This weekend, the Yale University Art Gallery opened its doors to families eager to partake in a host of art-centric activities.

The gallery’s annual Family Day, which was free and open to the public, included several art-making stations, tours catering to children ages 3-10 and stories inspired by the art of various regions, as well as options for adult visitors.

This year, organizers adopted a new spatial layout for the event, arranging individual activities in a way different from previous years in order to avoid congestion in any one area of the Gallery. In addition, drawing and design offerings were available for the first time in the YUAG’s American Art wing. Organizers interviewed said the recent changes in the program have allowed Family Day guests to engage with the Gallery as a unified whole instead of merely limiting their experiences to one or two isolated areas.

“One of the greatest successes this year was that we were able to produce materials for families to be able to engage throughout the entire museum,” Jessica Sack, the Jan & Frederick Mayer Senior Associate Curator of Public Education at the YUAG, said. “An activity might have been presented in one space but could be used in multiple spaces.”

Sack explained that the new layout allowed Family Day’s 1,112 visitors to move freely about the museum and thus avoid overcrowding that might hamper their ability to participate in the activities.

Interactive stories linking fables from around the world with objects in the YUAG’s collections were offered in the Asian, African and Indo-Pacific wings. Surrounded by Meiji-era woodblock prints and scores of African masks, YUAG educators and guides spun tales that highlighted Gallery pieces including a South Asian relief sculpture titled “Footprints of the Buddha” and a small grouping of okimono, palm-size Japanese figures carved from ivory, bones, or animal tusks. Clare Brody ’14, a research assistant at the Gallery, emphasized the storytellers’ ability to engage the children and compel them to respond to the artworks.

“I’ve seen the educators at work, and they’re really good at drawing kids out, getting distracted kids to come out with some bigger theme … it’s really fun to watch,” she said.

In the Modern & Contemporary Art wing, among works by Roy Lichtenstein and Andy Warhol, families used felt and yarn kits to visualize concepts such as abstraction. Sack explained that by using the kits, younger children can understand visually material they may not comprehend verbally. The Gallery has arrived at the kit’s current version through a process of audience feedback and gradual refinement, Sack said, adding that last year was the first time the kits had been professionally designed and packaged in a bag that contained all the fabric components as well as an instruction sheet.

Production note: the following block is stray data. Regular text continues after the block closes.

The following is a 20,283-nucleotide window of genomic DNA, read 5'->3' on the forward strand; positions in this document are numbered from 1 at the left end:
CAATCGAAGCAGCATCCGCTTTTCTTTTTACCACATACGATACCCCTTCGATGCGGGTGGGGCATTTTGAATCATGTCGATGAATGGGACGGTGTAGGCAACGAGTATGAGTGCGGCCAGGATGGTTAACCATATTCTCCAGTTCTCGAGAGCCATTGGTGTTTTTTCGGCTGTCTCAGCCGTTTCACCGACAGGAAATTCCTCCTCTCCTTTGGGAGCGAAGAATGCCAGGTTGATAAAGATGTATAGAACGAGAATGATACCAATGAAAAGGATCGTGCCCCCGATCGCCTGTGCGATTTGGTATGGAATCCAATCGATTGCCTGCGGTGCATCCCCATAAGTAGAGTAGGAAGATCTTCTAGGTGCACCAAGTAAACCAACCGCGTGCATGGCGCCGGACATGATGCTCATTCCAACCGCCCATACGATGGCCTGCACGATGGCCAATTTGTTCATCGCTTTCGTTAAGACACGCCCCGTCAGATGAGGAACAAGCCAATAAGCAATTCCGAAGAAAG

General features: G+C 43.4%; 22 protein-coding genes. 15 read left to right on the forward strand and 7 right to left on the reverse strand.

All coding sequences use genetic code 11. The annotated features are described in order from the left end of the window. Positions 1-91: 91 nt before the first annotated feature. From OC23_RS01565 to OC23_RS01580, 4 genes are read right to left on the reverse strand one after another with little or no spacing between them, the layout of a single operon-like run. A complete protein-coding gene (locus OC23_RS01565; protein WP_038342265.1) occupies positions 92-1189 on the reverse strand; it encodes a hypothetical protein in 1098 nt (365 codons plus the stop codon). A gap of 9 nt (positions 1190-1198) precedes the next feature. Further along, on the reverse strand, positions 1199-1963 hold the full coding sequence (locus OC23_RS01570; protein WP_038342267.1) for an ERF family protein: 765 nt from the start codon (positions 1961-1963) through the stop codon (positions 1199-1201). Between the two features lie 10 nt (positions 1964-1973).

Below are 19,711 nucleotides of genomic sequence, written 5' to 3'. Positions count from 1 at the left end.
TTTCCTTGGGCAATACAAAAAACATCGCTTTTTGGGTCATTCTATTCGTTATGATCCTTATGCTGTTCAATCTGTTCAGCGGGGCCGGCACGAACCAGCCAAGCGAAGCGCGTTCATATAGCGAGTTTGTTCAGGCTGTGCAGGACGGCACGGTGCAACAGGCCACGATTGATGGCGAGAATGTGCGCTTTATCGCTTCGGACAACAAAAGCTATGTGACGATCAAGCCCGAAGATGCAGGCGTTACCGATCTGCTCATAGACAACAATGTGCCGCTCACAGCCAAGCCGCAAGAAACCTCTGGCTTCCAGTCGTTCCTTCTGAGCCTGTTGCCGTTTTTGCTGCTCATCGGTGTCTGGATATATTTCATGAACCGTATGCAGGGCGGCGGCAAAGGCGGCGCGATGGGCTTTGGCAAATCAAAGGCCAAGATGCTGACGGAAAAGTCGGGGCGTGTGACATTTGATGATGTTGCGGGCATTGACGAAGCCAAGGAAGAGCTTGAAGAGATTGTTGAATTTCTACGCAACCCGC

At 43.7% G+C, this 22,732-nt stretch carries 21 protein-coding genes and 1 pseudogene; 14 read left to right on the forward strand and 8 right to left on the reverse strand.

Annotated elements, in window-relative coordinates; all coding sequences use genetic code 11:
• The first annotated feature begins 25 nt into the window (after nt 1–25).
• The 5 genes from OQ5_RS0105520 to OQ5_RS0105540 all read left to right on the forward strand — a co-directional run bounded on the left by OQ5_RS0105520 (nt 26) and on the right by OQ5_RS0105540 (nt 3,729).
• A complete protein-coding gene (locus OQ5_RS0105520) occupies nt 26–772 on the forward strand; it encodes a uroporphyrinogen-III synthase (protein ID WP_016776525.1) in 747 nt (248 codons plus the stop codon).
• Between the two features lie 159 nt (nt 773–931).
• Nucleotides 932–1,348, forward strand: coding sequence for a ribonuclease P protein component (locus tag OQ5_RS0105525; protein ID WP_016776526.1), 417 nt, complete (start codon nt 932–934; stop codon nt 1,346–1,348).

This year, the addition of a booklet allowed participants to use the kit anywhere in the museum, she said. The inclusion of the booklet, Sack explained, was intended to allow families to transform a guided experience into a self-guided experience.

The process that resulted in Family Day’s current model began in 2006, Sack said, noting that since then, the event has evolved due to constant tweaking, often in response to community feedback.

“Starting in 2006 … we began to explore ways of making Family Day something for the New Haven community, a way to bring families into the museum on a day dedicated to them to explore, to make, to talk about art and to meet one another in an environment with and inspired by art,” Sack said. “As the museum has expanded, so too has the idea of what it means to have families in the museum.”

Najwa Mayer, a Wurtele Gallery Teacher at the YUAG, highlighted the efficient way gallery space was harnessed during Sunday’s event. Following its most recent renovation in 2012, she said, the Gallery has been able to accommodate a greater variety of activities on Family Day. The spatial expansion, she said, has allowed organizers to tier activities by age group as well as place them in strategic locations.

Attendees hailed from all over the Eastern seaboard and the world, ranging from Yale faculty members to Elm City residents to a 5-year-old Brooklynite who Sack said told a guide that the YUAG event was “[his] favorite family day of [his] whole life.”

“My daughter called me and said, ‘You should know about this,” said Susan Hill, another participant. Hill attended the event with her granddaughter, 8-year-old Samantha, who said she was excited about “the activities for older kids,” such as one involving close observation of artwork.

Two sisters, 3-year-old Abby and 2-year-old Lily, commented on their favorite part of Family Day — the drawing activity in the museum’s American wing. Abby said she drew “a rectangle and some leaves,” while Lily explained that she drew “a circle and birdies.”

Mayer said she thinks Family Day encourages young people to start thinking about art early on in their lives.

“Encountering art and galleries very young helps break down barriers or misconceptions we might have about what this kind of space is like,” Mayer said. “This is all about encouraging students to look at and encounter art at a young age.”

The Yale University Art Gallery is located at 1111 Chapel St.